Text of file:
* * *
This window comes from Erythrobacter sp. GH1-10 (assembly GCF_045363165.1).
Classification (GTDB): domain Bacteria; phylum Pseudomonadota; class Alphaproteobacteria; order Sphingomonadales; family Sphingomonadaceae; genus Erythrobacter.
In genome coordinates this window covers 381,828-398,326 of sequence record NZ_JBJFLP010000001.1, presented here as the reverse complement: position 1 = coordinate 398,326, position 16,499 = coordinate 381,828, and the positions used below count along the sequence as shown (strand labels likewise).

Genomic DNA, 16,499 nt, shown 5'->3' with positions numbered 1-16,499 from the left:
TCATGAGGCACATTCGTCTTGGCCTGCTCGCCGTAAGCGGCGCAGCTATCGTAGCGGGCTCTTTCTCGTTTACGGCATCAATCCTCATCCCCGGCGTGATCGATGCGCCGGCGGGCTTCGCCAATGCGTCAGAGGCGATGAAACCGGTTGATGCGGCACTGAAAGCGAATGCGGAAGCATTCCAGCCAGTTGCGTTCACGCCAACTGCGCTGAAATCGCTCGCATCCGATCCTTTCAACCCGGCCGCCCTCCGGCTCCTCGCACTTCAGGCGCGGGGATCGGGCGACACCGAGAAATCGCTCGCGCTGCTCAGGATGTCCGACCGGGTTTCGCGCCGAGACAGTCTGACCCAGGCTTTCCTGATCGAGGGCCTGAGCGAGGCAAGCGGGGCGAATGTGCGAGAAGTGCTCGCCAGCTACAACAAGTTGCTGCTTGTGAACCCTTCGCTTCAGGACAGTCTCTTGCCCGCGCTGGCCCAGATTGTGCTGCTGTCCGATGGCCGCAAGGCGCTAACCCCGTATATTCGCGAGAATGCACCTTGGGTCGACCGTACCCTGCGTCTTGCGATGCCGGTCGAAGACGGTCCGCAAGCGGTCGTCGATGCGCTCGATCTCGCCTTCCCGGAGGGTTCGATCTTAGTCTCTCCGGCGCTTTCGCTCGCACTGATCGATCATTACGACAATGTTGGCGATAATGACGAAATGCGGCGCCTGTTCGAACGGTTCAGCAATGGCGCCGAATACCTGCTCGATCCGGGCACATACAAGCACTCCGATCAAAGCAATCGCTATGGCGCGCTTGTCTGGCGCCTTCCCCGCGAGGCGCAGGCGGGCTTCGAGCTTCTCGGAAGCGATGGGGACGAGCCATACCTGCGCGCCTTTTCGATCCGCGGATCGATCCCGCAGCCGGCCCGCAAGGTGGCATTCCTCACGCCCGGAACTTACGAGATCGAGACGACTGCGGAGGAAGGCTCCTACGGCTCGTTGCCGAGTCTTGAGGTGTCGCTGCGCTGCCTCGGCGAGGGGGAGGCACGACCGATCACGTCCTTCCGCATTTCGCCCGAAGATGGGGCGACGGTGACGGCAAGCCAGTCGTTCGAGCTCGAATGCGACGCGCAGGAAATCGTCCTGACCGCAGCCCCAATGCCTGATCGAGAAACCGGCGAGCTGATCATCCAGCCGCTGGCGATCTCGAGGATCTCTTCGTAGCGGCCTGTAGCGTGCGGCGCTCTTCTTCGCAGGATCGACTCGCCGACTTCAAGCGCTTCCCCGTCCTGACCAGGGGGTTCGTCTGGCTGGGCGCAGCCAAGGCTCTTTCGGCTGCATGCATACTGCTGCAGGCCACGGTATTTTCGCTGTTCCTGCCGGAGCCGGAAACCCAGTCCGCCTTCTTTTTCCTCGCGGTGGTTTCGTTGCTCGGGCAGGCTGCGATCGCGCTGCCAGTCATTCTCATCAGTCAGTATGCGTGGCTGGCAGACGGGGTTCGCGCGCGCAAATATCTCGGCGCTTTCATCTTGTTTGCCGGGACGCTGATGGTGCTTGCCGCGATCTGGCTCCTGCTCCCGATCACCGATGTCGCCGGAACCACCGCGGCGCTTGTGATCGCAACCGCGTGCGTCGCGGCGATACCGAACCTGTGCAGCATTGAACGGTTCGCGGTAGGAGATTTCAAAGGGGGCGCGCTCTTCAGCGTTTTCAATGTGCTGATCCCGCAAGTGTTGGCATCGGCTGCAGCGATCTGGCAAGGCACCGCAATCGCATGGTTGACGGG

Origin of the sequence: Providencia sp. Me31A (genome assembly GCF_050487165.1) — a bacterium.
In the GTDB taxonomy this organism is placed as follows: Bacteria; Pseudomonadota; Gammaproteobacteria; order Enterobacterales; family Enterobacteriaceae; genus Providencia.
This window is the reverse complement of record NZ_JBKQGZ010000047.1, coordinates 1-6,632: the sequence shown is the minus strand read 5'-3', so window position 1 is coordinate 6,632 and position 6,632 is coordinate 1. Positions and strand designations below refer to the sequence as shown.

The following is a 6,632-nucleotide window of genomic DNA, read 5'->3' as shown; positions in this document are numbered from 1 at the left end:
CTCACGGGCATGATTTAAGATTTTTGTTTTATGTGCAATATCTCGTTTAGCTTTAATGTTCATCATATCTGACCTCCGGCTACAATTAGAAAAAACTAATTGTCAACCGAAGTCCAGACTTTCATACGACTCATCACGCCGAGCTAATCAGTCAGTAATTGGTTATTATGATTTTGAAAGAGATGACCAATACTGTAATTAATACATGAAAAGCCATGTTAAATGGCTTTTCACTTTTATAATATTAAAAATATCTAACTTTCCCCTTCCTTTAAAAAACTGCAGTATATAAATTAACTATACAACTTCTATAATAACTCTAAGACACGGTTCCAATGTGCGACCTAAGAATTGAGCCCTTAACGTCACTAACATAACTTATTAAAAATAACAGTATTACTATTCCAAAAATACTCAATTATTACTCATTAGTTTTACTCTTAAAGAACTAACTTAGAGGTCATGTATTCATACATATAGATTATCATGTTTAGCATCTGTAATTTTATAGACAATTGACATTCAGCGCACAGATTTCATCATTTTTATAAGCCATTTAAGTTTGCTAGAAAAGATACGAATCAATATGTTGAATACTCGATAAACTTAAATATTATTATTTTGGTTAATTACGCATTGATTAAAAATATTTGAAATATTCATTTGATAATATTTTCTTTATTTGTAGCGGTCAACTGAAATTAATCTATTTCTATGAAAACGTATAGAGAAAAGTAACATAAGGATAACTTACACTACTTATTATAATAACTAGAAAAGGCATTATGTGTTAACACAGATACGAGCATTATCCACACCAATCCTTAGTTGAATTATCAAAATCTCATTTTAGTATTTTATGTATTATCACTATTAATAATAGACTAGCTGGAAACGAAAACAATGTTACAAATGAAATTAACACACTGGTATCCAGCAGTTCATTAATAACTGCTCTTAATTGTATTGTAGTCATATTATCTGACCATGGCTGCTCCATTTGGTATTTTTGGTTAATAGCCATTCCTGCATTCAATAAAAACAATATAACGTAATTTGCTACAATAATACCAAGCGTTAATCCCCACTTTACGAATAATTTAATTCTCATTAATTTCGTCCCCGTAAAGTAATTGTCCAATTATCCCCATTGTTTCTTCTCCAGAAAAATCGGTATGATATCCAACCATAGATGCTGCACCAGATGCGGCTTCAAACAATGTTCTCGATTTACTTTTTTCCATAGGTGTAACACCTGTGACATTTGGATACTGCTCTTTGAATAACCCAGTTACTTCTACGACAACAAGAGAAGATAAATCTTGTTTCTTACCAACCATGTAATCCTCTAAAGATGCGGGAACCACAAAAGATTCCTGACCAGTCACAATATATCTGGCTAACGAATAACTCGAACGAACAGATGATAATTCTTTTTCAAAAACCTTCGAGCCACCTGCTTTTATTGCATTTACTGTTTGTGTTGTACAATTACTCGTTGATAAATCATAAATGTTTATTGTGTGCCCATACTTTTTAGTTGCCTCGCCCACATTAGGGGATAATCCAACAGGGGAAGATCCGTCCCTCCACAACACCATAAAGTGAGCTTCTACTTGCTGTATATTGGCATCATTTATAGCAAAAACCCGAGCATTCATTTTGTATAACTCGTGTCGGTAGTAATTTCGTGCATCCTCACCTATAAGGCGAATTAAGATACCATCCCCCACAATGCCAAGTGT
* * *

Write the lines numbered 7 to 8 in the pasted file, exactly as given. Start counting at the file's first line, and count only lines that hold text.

In the GTDB taxonomy this organism is placed as follows: Bacteria; Pseudomonadota; Gammaproteobacteria; order Enterobacterales; family Enterobacteriaceae; genus Providencia.
This window is the reverse complement of record NZ_JBKQGZ010000047.1, coordinates 1-6,632: the sequence shown is the minus strand read 5'-3', so window position 1 is coordinate 6,632 and position 6,632 is coordinate 1. Positions and strand designations below refer to the sequence as shown.